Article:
United States District Court, C.D. California
MEMORANDUM DECISION AND ORDER AFFIRMING
ROSENBLUTH U.S. Magistrate Judge.
seeks review of the Commissioner’s final decision
denying his application for supplemental security income
benefits (“SSI”). The parties consented to the
jurisdiction of the undersigned U.S. Magistrate Judge under
28 U.S.C. § 636(c). The matter is before the Court on
the parties’ Joint Stipulation, filed April 25, 2016,
which the Court has taken under submission without oral
argument. For the reasons stated below, the
Commissioner’s decision is affirmed.
was born in 1959. (Administrative Record (“AR”)
127.) He completed 11th grade and worked as a house painter
and handyman. (AR 36-37.)
December 11, 2008, Plaintiff filed for SSI, alleging that he
had been unable to work since May 1, 2006 (AR 65, 127),
because of lower-back and tail-bone problems (AR 66, 135).
After his applications were denied initially and on
reconsideration, he requested a hearing before an
Administrative Law Judge. (AR 66, 72, 88.) A hearing was held
on November 2, 2010, at which Plaintiff, who was represented
by counsel, testified, as did a vocational and a medical
expert. (AR 32-63.) In a written decision issued December 9,
2010, the ALJ found Plaintiff not disabled. (AR 18-25.)
October 3, 2011, Plaintiff sought review of the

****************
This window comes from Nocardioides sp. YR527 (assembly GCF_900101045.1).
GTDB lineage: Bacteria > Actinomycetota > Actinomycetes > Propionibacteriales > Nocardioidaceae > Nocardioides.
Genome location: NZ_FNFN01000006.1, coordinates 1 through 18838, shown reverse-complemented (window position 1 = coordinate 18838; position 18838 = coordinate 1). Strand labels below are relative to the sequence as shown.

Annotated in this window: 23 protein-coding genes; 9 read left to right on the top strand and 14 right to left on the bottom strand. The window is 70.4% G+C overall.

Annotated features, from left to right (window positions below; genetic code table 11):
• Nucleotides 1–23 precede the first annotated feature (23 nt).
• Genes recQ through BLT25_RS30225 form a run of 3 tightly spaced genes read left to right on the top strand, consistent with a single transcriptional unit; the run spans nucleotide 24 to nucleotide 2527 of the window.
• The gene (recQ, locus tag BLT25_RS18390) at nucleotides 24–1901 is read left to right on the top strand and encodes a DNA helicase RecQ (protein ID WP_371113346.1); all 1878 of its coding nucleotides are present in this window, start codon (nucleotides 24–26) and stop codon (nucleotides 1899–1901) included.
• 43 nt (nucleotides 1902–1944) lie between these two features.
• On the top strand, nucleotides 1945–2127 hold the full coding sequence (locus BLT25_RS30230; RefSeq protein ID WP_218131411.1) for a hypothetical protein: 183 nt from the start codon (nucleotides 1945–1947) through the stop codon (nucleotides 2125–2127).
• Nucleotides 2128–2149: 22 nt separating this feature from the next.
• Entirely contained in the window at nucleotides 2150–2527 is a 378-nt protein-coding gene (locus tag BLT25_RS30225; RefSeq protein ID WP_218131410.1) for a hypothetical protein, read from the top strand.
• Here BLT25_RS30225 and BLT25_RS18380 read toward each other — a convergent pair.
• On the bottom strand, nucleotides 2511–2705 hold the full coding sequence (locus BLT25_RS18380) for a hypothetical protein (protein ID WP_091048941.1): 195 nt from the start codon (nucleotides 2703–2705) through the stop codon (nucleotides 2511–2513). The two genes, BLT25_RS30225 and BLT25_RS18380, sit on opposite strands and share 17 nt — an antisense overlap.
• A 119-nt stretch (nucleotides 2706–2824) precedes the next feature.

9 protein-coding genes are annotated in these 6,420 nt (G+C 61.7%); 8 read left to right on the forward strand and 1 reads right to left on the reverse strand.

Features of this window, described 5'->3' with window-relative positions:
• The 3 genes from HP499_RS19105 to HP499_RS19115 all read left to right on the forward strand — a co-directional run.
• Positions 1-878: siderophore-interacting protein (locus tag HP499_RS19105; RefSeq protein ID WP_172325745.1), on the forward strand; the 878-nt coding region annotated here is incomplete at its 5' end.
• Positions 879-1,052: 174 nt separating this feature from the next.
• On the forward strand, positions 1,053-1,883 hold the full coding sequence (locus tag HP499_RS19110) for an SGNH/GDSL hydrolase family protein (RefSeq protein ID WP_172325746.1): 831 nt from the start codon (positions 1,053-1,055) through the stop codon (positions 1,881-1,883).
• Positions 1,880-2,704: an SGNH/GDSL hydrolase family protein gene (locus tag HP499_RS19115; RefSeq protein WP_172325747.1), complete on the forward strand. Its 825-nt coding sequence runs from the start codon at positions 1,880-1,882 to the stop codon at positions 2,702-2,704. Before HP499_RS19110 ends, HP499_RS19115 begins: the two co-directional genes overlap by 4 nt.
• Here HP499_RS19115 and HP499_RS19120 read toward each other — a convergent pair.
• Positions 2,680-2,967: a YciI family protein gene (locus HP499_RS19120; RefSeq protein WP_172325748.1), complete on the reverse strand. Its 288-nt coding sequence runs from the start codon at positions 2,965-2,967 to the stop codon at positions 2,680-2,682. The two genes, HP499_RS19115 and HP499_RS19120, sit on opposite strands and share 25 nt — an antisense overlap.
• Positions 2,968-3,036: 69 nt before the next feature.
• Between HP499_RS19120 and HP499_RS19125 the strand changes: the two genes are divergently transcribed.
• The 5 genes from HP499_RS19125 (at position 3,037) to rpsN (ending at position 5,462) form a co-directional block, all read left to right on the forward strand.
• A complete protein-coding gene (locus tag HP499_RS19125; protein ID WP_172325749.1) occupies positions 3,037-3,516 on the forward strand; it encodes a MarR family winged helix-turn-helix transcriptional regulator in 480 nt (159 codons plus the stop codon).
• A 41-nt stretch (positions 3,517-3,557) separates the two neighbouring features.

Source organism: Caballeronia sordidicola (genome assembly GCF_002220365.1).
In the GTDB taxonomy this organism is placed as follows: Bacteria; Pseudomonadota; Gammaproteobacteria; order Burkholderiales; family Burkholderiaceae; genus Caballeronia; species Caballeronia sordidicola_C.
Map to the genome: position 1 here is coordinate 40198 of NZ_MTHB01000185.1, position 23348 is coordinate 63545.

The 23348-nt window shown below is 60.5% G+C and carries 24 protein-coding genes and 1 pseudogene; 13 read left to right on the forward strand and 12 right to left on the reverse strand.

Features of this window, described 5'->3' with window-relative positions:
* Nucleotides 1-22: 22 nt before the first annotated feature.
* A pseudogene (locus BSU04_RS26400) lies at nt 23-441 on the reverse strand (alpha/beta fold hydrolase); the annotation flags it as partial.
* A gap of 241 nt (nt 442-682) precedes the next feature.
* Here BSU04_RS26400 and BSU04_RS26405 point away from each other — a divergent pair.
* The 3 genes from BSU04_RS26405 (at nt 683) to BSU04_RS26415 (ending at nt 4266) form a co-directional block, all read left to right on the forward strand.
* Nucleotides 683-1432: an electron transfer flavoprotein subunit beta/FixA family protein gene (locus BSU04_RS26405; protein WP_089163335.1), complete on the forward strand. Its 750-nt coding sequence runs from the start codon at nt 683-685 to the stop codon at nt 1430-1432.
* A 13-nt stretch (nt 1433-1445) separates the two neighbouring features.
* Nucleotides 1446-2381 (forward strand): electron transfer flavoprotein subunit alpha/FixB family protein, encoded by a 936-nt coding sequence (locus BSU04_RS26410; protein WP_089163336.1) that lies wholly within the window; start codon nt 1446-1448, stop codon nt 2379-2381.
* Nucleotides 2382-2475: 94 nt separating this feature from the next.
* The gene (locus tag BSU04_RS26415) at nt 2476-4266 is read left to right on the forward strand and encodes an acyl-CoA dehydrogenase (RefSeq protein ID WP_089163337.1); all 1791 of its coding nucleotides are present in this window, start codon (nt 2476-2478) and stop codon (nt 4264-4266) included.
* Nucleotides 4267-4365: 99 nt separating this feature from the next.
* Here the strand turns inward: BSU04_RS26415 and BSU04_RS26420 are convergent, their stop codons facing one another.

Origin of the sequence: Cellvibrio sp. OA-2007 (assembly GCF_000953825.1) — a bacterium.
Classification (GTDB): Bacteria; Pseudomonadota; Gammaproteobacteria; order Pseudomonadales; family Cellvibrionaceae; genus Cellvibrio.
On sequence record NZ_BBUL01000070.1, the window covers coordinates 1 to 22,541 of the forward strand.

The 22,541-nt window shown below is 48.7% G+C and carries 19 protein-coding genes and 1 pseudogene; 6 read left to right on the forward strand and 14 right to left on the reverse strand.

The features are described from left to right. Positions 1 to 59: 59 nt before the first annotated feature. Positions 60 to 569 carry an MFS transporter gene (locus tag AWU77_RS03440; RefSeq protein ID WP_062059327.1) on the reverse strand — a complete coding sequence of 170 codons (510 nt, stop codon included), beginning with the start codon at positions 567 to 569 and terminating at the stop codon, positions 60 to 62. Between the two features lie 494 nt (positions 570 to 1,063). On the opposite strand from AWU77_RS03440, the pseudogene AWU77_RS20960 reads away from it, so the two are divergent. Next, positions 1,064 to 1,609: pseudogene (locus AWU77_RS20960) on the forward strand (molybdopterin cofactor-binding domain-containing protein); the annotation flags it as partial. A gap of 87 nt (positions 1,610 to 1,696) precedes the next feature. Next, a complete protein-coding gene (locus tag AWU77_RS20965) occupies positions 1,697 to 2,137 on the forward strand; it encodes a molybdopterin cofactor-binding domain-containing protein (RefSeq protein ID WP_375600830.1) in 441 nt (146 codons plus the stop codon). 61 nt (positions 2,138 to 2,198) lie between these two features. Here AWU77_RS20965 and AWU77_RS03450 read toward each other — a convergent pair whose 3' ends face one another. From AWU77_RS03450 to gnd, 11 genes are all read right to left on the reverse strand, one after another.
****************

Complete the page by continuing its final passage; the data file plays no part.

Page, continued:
Commissioner’s decision in this Court. (AR 316-18.) On
July 10, 2012, a magistrate judge found that the ALJ had
erred in relying on the VE’s testimony that Plaintiff
could perform jobs requiring constant or frequent reaching
notwithstanding his residual functional capacity
(“RFC”) for only occasional work above the
shoulder. (AR 293-300.) The magistrate judge remanded the
case for further proceedings. (AR 300.)
September 25, 2012, the Appeals Council vacated the
ALJ’s decision and remanded the case for further
proceedings consistent with the Court’s order. (AR
321.) On April 23, 2013, a second ALJ held a hearing, at
which Plaintiff, who was represented by counsel, testified,
as did a second VE. (AR 260-91.) In a written decision issued
July 22, 2013, the ALJ found Plaintiff not disabled. (AR
247-54.) On May 5, 2015, the Appeals Council denied review,
specifically finding that the ALJ had “properly
evaluated the evidence of record and provided good reasons
for affording less or no weight to certain medical
opinions.” (AR 221.) Plaintiff then filed this action,
which was assigned to the undersigned magistrate judge
because of the unavailability of the first magistrate judge.
STANDARD OF REVIEW
42 U.S.C. § 405(g), a district court may review the